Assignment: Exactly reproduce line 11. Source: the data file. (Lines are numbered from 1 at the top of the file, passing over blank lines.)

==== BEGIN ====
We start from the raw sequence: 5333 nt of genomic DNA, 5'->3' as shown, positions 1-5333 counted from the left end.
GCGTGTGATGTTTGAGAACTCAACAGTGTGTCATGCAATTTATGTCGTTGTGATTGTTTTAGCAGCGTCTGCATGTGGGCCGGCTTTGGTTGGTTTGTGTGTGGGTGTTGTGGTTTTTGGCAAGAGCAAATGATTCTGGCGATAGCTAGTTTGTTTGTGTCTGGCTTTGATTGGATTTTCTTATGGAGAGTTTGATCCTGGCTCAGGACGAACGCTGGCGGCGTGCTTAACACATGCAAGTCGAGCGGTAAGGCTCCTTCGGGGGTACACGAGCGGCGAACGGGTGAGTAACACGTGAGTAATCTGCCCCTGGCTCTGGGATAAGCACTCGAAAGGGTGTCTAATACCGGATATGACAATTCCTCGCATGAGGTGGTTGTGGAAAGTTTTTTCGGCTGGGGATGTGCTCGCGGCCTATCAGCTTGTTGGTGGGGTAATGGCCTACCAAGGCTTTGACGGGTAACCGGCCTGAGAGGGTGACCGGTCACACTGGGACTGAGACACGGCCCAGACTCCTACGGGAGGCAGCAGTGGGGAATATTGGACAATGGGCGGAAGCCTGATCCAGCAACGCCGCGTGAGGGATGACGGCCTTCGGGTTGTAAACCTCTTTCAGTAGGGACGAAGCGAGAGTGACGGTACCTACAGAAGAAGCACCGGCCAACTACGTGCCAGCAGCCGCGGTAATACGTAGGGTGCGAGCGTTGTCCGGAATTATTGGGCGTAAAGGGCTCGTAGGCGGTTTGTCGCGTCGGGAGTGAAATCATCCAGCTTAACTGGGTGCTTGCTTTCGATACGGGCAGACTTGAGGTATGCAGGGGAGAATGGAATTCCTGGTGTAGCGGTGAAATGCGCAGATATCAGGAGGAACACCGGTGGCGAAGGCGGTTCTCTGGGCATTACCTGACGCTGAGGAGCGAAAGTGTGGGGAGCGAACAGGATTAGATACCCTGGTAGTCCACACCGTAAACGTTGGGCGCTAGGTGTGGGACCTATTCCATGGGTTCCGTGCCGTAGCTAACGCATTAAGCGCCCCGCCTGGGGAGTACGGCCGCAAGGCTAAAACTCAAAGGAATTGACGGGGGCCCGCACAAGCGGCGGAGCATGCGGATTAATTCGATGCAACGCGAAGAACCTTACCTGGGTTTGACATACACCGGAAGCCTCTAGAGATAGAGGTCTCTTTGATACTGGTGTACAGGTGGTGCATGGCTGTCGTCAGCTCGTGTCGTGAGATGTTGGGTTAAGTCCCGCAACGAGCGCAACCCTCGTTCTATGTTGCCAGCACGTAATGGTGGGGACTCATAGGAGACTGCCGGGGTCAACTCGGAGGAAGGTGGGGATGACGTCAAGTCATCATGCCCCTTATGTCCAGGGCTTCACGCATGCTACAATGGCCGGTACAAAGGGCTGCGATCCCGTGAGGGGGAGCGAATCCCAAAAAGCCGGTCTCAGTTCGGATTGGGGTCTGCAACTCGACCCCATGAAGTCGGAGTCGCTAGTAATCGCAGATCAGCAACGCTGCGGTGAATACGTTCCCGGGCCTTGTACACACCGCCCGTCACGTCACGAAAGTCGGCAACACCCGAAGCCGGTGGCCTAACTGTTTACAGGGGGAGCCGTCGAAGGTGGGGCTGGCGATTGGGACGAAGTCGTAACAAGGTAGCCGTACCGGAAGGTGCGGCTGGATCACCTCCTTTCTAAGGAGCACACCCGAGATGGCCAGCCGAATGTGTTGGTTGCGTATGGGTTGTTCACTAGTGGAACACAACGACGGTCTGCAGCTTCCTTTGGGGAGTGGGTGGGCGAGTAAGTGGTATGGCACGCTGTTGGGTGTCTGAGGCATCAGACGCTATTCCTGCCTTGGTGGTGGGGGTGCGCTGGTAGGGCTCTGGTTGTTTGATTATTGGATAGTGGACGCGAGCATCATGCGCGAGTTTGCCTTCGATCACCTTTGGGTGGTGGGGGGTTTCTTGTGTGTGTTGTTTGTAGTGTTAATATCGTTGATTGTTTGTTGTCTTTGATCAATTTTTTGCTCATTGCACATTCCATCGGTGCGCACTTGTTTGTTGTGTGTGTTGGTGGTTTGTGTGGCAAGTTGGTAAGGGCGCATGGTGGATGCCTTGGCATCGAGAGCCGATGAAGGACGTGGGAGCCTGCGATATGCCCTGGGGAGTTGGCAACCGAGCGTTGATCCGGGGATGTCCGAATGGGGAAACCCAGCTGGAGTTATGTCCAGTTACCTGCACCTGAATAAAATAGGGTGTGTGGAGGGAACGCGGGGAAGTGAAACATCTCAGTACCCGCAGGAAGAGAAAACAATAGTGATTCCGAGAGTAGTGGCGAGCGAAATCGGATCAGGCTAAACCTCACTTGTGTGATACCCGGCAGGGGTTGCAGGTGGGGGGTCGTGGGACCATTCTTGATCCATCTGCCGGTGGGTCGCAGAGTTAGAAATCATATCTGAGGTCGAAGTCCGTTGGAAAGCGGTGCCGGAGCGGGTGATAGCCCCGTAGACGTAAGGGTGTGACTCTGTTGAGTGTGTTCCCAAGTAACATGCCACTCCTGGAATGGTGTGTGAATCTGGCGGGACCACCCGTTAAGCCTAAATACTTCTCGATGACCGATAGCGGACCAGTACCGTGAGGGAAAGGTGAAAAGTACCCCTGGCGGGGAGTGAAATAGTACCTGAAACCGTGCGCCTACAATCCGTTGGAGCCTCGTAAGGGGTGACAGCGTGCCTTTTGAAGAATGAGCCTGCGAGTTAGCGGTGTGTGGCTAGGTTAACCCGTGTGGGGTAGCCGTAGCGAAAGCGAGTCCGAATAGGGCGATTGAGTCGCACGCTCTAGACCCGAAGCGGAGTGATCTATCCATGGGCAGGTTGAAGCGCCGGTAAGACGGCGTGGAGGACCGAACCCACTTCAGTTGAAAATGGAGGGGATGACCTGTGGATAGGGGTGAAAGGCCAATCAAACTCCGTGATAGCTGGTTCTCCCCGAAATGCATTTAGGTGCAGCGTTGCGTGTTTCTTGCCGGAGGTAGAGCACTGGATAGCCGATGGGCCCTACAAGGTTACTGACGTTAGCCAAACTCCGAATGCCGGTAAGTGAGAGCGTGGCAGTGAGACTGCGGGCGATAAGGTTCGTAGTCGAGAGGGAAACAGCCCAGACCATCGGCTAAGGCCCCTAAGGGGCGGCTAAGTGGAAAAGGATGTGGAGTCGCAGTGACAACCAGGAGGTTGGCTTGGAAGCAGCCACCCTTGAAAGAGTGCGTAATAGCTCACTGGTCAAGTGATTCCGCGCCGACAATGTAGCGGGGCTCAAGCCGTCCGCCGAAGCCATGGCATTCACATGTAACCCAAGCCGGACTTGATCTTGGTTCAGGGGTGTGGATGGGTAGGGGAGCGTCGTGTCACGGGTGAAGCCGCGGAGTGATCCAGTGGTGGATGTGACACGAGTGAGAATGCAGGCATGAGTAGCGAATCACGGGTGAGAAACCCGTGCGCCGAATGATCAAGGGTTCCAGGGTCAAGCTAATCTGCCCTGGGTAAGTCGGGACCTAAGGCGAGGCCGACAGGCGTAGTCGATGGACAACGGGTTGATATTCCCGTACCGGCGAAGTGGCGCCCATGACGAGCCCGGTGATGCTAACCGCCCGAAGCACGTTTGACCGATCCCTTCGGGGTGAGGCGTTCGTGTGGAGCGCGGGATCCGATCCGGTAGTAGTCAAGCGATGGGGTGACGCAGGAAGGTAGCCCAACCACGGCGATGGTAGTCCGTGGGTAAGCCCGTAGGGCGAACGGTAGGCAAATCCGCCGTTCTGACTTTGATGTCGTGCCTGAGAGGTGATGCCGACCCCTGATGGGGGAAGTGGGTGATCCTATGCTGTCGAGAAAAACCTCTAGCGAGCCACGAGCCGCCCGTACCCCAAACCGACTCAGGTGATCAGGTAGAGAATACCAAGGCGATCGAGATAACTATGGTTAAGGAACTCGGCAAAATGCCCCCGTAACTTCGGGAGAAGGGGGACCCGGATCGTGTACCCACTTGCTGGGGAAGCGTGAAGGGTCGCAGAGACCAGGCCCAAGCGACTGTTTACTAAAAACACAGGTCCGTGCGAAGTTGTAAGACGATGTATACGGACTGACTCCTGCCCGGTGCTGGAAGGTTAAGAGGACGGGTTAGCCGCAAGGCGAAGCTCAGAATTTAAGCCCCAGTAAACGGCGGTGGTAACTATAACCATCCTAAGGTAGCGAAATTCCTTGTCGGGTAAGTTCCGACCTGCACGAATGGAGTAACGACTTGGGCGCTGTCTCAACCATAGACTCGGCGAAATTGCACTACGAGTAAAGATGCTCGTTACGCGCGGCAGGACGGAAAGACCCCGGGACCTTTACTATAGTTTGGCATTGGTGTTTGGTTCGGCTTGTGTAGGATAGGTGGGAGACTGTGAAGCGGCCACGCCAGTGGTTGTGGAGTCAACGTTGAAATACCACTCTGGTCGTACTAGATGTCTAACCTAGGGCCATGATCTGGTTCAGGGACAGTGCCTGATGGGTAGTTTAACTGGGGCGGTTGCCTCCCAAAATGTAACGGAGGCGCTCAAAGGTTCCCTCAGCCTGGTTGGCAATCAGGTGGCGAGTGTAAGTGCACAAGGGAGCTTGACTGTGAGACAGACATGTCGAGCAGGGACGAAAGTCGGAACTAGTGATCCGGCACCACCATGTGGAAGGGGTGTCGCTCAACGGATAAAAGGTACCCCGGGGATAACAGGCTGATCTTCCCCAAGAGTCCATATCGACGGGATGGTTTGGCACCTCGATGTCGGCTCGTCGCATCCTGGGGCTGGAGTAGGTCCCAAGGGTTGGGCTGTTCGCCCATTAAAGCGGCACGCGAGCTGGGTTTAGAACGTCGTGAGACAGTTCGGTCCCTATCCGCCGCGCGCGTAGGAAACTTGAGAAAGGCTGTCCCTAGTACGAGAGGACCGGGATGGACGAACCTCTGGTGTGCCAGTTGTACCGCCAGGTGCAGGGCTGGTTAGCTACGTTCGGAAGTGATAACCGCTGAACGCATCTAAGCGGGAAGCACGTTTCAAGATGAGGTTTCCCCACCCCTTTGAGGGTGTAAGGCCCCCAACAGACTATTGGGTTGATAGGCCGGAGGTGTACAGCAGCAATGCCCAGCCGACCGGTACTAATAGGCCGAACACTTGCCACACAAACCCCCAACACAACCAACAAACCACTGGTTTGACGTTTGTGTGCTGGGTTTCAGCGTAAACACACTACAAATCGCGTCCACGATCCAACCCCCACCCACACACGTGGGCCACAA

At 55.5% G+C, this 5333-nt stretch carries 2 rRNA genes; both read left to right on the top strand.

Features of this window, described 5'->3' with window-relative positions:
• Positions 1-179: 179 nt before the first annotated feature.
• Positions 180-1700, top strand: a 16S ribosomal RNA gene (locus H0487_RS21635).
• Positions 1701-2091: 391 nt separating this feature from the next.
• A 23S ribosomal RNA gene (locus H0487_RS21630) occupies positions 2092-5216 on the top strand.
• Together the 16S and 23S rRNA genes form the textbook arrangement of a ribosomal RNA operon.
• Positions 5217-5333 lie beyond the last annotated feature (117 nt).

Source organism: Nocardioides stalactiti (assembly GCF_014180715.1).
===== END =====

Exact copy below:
Source organism: Nocardioides stalactiti (assembly GCF_014180715.1).